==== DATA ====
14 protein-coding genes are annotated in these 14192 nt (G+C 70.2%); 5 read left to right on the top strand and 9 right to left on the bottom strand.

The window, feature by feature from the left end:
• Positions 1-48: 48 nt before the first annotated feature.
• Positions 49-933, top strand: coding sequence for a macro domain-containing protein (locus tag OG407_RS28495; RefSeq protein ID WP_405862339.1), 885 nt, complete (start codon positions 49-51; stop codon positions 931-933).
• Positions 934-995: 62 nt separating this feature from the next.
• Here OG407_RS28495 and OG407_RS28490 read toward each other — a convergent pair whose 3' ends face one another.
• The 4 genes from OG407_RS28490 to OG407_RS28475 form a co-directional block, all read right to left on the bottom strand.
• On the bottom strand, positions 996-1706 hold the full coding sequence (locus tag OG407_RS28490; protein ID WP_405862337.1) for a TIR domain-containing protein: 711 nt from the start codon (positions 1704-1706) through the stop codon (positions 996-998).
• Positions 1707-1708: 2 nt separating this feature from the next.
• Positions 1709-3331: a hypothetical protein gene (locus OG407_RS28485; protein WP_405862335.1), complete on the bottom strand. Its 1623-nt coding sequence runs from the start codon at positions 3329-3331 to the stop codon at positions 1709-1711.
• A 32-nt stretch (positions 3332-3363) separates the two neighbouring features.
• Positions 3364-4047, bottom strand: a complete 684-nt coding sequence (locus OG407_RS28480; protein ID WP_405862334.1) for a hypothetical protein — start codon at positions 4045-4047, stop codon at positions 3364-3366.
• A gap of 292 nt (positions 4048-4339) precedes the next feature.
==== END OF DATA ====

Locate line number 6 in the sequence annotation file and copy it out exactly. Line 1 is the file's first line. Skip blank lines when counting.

• Here OG407_RS28495 and OG407_RS28490 read toward each other — a convergent pair whose 3' ends face one another.